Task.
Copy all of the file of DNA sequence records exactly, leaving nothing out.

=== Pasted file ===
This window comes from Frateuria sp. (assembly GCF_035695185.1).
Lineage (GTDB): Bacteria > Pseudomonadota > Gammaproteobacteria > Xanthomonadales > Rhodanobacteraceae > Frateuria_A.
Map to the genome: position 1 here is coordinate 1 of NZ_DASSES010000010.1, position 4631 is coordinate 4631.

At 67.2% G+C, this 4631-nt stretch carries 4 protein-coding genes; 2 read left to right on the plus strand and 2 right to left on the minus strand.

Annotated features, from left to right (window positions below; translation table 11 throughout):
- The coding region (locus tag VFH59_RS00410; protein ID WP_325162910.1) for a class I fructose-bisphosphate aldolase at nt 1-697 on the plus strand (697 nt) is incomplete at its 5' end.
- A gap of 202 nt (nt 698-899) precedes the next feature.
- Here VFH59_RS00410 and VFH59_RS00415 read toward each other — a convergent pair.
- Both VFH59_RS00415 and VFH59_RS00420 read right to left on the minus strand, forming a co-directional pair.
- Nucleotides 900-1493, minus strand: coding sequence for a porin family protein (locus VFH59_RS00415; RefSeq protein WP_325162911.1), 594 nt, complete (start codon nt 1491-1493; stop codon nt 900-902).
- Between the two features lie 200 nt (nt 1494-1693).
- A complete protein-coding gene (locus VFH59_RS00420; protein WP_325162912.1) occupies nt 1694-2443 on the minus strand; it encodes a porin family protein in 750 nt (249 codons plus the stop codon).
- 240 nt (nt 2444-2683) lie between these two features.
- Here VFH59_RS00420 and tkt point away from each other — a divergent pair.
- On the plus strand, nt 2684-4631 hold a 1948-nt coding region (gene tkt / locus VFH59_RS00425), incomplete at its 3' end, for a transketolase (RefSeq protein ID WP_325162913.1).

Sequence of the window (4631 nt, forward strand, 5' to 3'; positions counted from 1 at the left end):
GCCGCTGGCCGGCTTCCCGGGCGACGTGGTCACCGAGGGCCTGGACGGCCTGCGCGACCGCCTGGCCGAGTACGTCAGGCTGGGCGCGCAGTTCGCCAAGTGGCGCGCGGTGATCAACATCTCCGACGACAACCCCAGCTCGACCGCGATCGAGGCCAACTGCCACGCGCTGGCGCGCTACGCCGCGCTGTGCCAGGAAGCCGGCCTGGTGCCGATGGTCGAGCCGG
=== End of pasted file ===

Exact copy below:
This window comes from Frateuria sp. (assembly GCF_035695185.1).
Lineage (GTDB): Bacteria > Pseudomonadota > Gammaproteobacteria > Xanthomonadales > Rhodanobacteraceae > Frateuria_A.
Map to the genome: position 1 here is coordinate 1 of NZ_DASSES010000010.1, position 4631 is coordinate 4631.

At 67.2% G+C, this 4631-nt stretch carries 4 protein-coding genes; 2 read left to right on the plus strand and 2 right to left on the minus strand.

Annotated features, from left to right (window positions below; translation table 11 throughout):
- The coding region (locus tag VFH59_RS00410; protein ID WP_325162910.1) for a class I fructose-bisphosphate aldolase at nt 1-697 on the plus strand (697 nt) is incomplete at its 5' end.
- A gap of 202 nt (nt 698-899) precedes the next feature.
- Here VFH59_RS00410 and VFH59_RS00415 read toward each other — a convergent pair.
- Both VFH59_RS00415 and VFH59_RS00420 read right to left on the minus strand, forming a co-directional pair.
- Nucleotides 900-1493, minus strand: coding sequence for a porin family protein (locus VFH59_RS00415; RefSeq protein WP_325162911.1), 594 nt, complete (start codon nt 1491-1493; stop codon nt 900-902).
- Between the two features lie 200 nt (nt 1494-1693).
- A complete protein-coding gene (locus VFH59_RS00420; protein WP_325162912.1) occupies nt 1694-2443 on the minus strand; it encodes a porin family protein in 750 nt (249 codons plus the stop codon).
- 240 nt (nt 2444-2683) lie between these two features.
- Here VFH59_RS00420 and tkt point away from each other — a divergent pair.
- On the plus strand, nt 2684-4631 hold a 1948-nt coding region (gene tkt / locus VFH59_RS00425), incomplete at its 3' end, for a transketolase (RefSeq protein ID WP_325162913.1).

Sequence of the window (4631 nt, forward strand, 5' to 3'; positions counted from 1 at the left end):
GCCGCTGGCCGGCTTCCCGGGCGACGTGGTCACCGAGGGCCTGGACGGCCTGCGCGACCGCCTGGCCGAGTACGTCAGGCTGGGCGCGCAGTTCGCCAAGTGGCGCGCGGTGATCAACATCTCCGACGACAACCCCAGCTCGACCGCGATCGAGGCCAACTGCCACGCGCTGGCGCGCTACGCCGCGCTGTGCCAGGAAGCCGGCCTGGTGCCGATGGTCGAGCCGG